SAMUEL ROBERTS and THOMAS BACCHUS
Hanged for High Treason, in counterfeiting the current Coin of this Realm.
THE first mentioned of these malefactors was a native of Shrewsbury. He was descended of parents of very fair character, but in circumstances rather contracted; however, they gave him what education was in their power, and then apprenticed him to a baker.
After the expiration of the term of his apprenticeship, he repaired to the metropolis, and laboured as a journeyman with different masters for a considerable time, still supporting the character of an industrious and honest man. Some friends, observing the goodness of his disposition, advanced him money, with which he took a shop in Graysinn-lane, and met with such success in business as rewarded his assiduity.
At length, very unhappily for himself, he became acquainted with the father of Bacchus, from the casual meeting him at a public house. Soon after their acquaintance the old man advised him to remove into Southwark, where he said an excellent house and shop offered for his accommodation. Roberts being married, and having four children, listened to this advice, in the hope of making a better provision for his family.
A very short time after his residence in Southwark, the elder Bacchus and his son, with some other people who were coiners, told Roberts that they would be ready to assist him with money on any emergency. It happened that, some little time afterwards, Roberts wanted some money to make up a bill due for flour, on which he mentioned the affair to the elder Bacchus, and he was immediately furnished with the requisite sum.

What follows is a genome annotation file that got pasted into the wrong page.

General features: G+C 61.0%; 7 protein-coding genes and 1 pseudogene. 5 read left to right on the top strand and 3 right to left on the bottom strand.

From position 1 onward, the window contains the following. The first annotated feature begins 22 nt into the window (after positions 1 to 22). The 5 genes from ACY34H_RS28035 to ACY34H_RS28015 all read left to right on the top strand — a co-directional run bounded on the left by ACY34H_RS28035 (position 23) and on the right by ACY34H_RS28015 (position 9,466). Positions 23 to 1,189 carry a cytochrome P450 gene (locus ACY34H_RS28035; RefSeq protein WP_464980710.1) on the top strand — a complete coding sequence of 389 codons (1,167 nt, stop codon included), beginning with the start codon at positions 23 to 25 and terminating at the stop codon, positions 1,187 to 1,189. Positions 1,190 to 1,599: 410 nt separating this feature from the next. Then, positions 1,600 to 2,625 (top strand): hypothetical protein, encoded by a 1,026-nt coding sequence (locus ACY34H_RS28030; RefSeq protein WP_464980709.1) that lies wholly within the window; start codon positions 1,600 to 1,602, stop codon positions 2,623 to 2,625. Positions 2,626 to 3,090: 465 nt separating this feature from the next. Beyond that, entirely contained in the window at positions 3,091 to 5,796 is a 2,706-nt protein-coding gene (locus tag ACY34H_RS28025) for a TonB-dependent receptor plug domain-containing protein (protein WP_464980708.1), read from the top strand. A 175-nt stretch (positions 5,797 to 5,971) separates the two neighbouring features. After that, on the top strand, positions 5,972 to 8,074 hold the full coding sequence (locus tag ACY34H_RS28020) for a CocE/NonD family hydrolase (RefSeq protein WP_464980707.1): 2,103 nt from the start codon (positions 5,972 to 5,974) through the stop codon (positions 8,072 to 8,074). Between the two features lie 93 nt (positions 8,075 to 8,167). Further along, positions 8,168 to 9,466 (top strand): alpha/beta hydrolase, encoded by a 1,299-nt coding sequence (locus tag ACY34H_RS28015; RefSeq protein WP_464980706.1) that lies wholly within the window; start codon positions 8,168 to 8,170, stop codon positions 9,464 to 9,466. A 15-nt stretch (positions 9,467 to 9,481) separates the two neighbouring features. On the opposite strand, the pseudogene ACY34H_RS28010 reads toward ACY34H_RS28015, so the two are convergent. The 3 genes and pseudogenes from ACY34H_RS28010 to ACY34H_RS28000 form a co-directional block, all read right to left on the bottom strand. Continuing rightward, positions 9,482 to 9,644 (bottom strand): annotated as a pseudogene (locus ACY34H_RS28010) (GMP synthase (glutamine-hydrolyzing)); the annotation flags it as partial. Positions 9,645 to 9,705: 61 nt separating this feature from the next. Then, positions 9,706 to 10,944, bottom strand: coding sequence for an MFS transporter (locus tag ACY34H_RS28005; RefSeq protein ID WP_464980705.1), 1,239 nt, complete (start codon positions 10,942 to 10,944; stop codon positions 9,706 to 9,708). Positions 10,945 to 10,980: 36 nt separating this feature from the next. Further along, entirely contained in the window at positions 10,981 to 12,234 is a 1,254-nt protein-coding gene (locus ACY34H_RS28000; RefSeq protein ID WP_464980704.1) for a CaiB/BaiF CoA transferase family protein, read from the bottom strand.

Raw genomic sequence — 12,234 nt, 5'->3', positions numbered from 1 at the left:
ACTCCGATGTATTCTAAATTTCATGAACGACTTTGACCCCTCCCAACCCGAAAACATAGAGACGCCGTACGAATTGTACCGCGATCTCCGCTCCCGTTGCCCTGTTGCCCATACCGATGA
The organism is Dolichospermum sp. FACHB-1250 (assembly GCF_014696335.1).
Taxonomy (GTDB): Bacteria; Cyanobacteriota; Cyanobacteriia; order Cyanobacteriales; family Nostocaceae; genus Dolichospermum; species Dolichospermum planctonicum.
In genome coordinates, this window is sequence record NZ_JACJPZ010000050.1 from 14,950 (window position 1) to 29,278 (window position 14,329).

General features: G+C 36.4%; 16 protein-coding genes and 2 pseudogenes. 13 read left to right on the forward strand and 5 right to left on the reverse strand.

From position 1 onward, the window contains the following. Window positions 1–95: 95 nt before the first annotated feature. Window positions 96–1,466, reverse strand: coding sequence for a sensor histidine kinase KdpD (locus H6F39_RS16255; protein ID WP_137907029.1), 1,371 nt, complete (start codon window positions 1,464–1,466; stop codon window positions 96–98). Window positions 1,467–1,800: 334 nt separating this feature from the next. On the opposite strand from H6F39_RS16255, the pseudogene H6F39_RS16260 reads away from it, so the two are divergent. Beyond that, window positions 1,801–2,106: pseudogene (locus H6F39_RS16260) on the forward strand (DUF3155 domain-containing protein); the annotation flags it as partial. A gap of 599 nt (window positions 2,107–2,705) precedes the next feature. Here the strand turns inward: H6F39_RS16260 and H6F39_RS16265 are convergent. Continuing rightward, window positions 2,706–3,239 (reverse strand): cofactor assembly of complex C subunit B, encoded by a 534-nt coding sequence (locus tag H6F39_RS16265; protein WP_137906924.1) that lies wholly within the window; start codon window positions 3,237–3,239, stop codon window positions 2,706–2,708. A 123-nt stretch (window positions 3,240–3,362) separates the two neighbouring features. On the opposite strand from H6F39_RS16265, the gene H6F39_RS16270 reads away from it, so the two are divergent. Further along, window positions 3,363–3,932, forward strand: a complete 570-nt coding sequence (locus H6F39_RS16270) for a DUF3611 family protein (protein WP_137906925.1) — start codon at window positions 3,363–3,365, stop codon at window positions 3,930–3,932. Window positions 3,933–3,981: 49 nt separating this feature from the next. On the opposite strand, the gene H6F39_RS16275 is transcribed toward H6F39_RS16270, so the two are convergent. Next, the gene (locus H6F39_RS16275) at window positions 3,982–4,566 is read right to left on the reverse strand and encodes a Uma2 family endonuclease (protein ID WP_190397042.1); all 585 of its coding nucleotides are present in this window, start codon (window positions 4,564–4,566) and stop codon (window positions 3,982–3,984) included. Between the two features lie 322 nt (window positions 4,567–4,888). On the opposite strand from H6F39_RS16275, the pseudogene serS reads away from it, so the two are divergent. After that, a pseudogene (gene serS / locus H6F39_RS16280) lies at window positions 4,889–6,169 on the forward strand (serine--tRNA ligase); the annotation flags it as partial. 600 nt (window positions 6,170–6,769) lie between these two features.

This circumstance had not long taken place, when the younger Bacchus informed Roberts that his father was out of town, and begged his assistance in coining, on the condition of which he should be amply supplied with such money as he might want.
Roberts hesitated for a while to comply with a scheme big with such evident destruction; but the prospect of gain becoming at length too strong for his more virtuous resolutions, he fatally consented, and ruin was the consequence. The nature of the partnership, for such it may be deemed, was this: Bacchus was generally the immediate coiner of the counterfeit money, which Roberts put off to unsuspecting people. They had imitated a variety of gold and silver coin, which was so well executed that it could hardly be distinguished from the real money made at the Tower; yet the adulteration was so great, that, in many pieces, the intrinsic value was not a fourth of the nominal.
A great part of this counterfeit money was put off at country fairs, where the agents employed to dispose of it (for there were others besides Roberts) appeared as horse-dealers, and found several country tradesmen ready enough to traffic with them for this false coin.
The coiners used to sell this money by weight to the countrymen, who circulated it in the course of their connexions; so that the evil spread wide, to the injury of many an unfortunate individual.
In the interim Bacchus and Roberts lived in a very handsome manner on the profits of their iniquitous trade. Their neighbours could not conceive how they procured a subsistence; and it is possible that they might have continued their practices a considerable time longer, but that one of their accomplices gave such hints as led to the ready means of detecting them.
Some constables being employed to search the house, they found Bacchus, with all the implements proper for coining, in the act of making counterfeit money, while Roberts was assisting him in this unlawful transaction; on which both the parties were taken into custody, and being carried before Sir John Fielding, that magistrate committed them to Newgate.